Since 1996 in Germany primary infant immunization against Haemophilus influenzae has been most commonly given in the form of diphtheria-tetanus toxoids-acellular pertussis/ H. influenzae type b (DTaP/Hib) or diphtheria-tetanus toxoids-acellular pertussis (-inactivated poliovirus)/ H. influenzae type b (DTaP-IPV/Hib) combination vaccines. These combination vaccines elicit lower anti-Hib antibody concentrations than the equivalent Hib conjugate administered as a separate injection, but the clinical relevance of this phenomenon is unknown.
Methods and findings.
To assess the impact of DTaP/Hib combination vaccines on the incidence of invasive Hib disease in Germany, two independent surveillance systems, one hospital- and one laboratory-based, were used during 1998 and 1999 for detection of cases. Vaccination histories of all cases detected were obtained by telephone contact with parents or health care providers. During the 2-year study period invasive H. influenzae disease in the <5-year age group continued to fall, with a mean annual incidence of 1.01/100 000 children. National vaccination coverage rates revealed that only 70% of children given DTaP/Hib or DTaP-IPV/Hib received the recommended three doses in their first year of life, but the overall effectiveness of these vaccines was high at 97.5% (95% confidence interval, 96.3 to 98.4) for those who had received at least one dose. In subjects who received the full 3-dose schedule, effectiveness was 98.8% (95% confidence interval, 98.2 to 99.3).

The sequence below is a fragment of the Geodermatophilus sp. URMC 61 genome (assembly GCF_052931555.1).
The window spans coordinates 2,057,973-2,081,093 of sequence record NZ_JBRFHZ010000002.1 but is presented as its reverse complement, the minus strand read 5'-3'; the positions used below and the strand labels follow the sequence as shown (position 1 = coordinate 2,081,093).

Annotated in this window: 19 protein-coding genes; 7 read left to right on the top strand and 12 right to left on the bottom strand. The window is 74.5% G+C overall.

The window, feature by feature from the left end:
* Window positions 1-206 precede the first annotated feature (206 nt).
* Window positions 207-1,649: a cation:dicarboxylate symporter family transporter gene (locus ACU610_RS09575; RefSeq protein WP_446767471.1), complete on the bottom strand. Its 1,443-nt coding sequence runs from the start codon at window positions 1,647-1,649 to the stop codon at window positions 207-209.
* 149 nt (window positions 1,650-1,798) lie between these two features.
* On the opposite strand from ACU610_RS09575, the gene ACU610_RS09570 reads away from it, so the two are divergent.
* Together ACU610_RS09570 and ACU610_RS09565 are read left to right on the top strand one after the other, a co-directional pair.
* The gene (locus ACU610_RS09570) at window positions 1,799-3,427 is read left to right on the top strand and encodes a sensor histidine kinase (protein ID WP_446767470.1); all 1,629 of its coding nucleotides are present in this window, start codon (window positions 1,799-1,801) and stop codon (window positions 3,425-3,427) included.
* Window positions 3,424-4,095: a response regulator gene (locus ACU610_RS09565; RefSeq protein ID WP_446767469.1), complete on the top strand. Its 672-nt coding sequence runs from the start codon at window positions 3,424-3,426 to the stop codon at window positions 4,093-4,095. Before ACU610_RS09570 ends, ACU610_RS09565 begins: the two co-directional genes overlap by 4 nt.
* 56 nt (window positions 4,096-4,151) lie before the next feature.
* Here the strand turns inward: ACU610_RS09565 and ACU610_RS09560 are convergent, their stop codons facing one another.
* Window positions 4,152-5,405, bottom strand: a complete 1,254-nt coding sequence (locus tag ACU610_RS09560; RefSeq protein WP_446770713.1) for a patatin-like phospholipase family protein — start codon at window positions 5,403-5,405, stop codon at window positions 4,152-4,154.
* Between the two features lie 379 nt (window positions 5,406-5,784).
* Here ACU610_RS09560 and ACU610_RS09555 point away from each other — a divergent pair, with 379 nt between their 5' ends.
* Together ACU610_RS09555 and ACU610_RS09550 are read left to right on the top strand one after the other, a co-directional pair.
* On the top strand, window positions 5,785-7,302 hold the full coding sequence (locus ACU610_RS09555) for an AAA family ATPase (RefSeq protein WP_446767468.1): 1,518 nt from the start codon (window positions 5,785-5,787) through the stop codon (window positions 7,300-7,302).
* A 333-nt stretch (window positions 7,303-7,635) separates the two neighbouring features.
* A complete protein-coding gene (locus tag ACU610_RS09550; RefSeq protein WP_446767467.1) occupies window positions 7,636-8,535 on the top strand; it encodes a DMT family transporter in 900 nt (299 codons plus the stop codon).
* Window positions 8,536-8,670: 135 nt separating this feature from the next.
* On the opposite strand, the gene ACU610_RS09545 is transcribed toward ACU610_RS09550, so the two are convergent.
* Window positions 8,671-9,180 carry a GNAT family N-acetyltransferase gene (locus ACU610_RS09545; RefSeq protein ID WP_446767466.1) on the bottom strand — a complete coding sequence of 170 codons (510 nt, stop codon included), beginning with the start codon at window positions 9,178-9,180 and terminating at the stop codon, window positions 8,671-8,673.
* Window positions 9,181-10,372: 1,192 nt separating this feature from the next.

Although it is well-documented that DTaP/Hib vaccines elicit lower anti-Hib titers than separate vaccines, such combinations are effective in reducing the incidence of invasive H. influenzae type b disease.
From the Pediatric Infectious Diseases Service, Department of Pediatrics at the Center for Preventive Pediatrics, Johannes Gutenberg University, Mainz (HJS), the Department of General Pediatrics, Christian-Albrechts-University, Kiel (BH), Institut für Soziale Paediatrie und Jugendmedizin, Ludwig-Maximilians-Universität, Munich (RVK, MH), and Robert Koch-Institut, Berlin (AS, WN), Germany; and GlaxoSmithKline Biologicals, Rixensart, Belgium (RC, JW).
Accepted for publication March 27, 2001.
Address for reprints: Prof. H-J. Schmitt, Pediatric Infectious Diseases Service, Center for Preventive Pediatrics at the Johannes Gutenberg University, Langenbeckstrasse 1, 55101 Mainz, Germany. Fax 49 61 31 17 47 50 33; E-mail Schmittj@kinder.klinik.uni-mainz.de.